dating from childhood, when my family was struggling with debt in the face of smug middle-class consumption. I still remember a casual remark tossed out by a fourth-grade classmate: ‘Why are you wearing the same thing again?’ (I owned only two changes of clothing then, and have been a staunch advocate of school uniforms ever since I learned of them.) Maybe it was sheer meanness, maybe mere thoughtlessness on that girl’s part. But it still amazes me how something so slight can rankle and be remembered for decades afterwards. I can almost taste my shame even as I sit at my computer in what, for the majority of the world, is not just comfort, but genuine luxury.
We weren’t really poor – not starving, roofless poor – yet it has taken me years to stop acquiring stuff as a bulwark against deprivation. And I’d be the first to admit that the need for material security has to do with much more than physical want. Thus, in Africa, when I was daily confronted with real destitution, I still collected, be it pottery or masks or basketwork, telling myself, naturally, that I was helping to create jobs and feed the starving. Which was in part true – in itself an extremely complex issue, as anyone who has worked on aid projects in the Third World can testify – but nevertheless a pretext. To be a foreigner, and most particularly a white middle-class American, in a place like Zimbabwe is to live in constant confrontation with one’s pretexts. I could go to the shops and buy up all the dried fruit or mealie meal or light bulbs whenever a shipment came in. Does it matter that I shared with my staff? Greed and guilt are as closely bound as conjoined twins.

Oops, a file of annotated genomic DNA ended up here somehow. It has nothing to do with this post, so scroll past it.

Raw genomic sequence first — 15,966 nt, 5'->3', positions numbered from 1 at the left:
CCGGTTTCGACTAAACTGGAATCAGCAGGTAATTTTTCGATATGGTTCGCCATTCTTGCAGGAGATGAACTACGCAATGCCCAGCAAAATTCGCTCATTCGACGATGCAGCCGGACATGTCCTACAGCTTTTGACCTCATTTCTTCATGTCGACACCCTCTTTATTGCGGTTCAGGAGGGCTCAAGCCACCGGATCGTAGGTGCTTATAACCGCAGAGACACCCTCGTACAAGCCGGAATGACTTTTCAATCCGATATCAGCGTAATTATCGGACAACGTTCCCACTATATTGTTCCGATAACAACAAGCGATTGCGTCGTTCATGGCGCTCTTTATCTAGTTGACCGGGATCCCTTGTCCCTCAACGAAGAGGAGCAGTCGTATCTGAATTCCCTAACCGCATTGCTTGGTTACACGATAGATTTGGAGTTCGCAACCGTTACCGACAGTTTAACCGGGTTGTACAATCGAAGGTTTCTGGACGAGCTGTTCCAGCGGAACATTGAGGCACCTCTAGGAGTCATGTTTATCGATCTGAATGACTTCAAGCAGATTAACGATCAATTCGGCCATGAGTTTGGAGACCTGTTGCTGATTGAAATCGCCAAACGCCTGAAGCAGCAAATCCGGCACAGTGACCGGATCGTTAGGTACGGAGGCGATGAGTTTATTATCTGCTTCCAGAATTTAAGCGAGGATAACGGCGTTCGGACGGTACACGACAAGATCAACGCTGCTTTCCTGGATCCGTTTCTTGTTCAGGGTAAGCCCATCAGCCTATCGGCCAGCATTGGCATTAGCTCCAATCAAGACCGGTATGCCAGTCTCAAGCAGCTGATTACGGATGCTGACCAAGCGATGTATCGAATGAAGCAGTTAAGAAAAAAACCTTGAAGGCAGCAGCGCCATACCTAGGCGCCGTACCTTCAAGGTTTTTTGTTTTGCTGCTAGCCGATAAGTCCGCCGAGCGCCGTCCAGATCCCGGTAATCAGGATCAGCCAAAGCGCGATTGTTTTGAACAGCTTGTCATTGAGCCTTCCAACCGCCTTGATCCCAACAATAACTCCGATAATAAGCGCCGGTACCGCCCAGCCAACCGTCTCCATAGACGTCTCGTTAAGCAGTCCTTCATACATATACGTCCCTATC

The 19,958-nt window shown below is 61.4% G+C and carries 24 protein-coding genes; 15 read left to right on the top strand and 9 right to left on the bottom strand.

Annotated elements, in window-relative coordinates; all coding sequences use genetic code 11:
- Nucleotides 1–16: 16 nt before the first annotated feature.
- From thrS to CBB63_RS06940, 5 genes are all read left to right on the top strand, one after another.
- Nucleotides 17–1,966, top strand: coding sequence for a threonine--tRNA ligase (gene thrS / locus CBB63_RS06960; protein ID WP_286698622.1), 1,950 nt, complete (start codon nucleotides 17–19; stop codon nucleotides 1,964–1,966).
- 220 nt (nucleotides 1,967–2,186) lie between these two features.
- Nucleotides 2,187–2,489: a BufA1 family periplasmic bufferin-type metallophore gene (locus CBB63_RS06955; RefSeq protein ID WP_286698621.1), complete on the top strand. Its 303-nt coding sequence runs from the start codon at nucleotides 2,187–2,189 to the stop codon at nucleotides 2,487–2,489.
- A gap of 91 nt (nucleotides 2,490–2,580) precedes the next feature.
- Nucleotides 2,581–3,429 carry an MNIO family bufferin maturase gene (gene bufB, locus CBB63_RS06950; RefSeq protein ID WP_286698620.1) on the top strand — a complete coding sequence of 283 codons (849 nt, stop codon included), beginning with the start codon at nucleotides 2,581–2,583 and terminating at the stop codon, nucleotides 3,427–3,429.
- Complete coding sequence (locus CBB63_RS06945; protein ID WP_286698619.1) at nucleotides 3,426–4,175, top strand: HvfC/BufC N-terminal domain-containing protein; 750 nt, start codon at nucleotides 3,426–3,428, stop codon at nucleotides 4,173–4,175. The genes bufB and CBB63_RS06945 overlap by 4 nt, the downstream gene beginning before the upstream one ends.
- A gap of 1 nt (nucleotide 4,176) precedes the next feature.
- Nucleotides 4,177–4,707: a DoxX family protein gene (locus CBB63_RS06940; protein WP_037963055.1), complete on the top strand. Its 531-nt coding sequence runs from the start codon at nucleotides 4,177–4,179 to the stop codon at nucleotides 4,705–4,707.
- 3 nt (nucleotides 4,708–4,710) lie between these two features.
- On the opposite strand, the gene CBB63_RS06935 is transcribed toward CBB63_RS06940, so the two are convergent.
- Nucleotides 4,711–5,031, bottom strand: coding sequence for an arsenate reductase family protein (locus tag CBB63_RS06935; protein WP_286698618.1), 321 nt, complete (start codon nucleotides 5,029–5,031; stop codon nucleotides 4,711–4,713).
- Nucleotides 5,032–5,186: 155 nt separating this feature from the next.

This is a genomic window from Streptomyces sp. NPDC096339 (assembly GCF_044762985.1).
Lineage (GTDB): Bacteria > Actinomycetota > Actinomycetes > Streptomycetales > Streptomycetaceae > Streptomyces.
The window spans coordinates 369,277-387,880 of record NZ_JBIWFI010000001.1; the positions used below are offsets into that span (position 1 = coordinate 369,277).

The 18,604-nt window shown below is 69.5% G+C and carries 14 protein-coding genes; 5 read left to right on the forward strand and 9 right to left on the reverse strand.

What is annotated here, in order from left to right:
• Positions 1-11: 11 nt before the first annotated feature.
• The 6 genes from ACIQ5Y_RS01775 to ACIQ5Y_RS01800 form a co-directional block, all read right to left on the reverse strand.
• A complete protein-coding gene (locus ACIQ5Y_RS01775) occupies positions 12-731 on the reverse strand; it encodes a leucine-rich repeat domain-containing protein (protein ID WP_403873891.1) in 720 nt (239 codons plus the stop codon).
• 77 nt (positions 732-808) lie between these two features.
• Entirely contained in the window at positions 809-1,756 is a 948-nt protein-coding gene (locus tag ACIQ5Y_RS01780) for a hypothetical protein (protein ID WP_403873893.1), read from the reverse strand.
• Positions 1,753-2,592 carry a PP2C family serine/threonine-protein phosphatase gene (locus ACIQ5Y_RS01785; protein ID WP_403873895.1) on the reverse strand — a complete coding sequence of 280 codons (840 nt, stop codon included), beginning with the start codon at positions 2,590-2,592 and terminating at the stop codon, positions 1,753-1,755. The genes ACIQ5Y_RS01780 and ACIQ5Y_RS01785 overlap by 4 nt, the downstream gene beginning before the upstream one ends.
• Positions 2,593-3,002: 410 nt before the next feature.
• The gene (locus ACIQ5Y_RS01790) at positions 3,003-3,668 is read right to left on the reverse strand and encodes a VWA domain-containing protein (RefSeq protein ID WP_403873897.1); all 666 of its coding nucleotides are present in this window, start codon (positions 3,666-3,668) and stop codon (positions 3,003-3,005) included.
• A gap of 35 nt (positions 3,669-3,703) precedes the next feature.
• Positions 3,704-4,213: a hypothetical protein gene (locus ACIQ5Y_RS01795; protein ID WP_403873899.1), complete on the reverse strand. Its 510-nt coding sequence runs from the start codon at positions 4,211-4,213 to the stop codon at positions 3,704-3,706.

Now I still acquire, though it’s mostly books, and just as obsessively, odds and ends of quotes, information, gleanings that that I may one day use in a piece of fiction. My printer chatters throughout the day, my shelves and files are groaning, and still I continue to collect. More than I can ever read, more than I can possibly absorb. After a certain age, most of us realise that we can’t be buried with our cars or polished silver. I suppose I’m still hoping that something of what I know, or imagine, might grant me a small measure of security, if not immortality.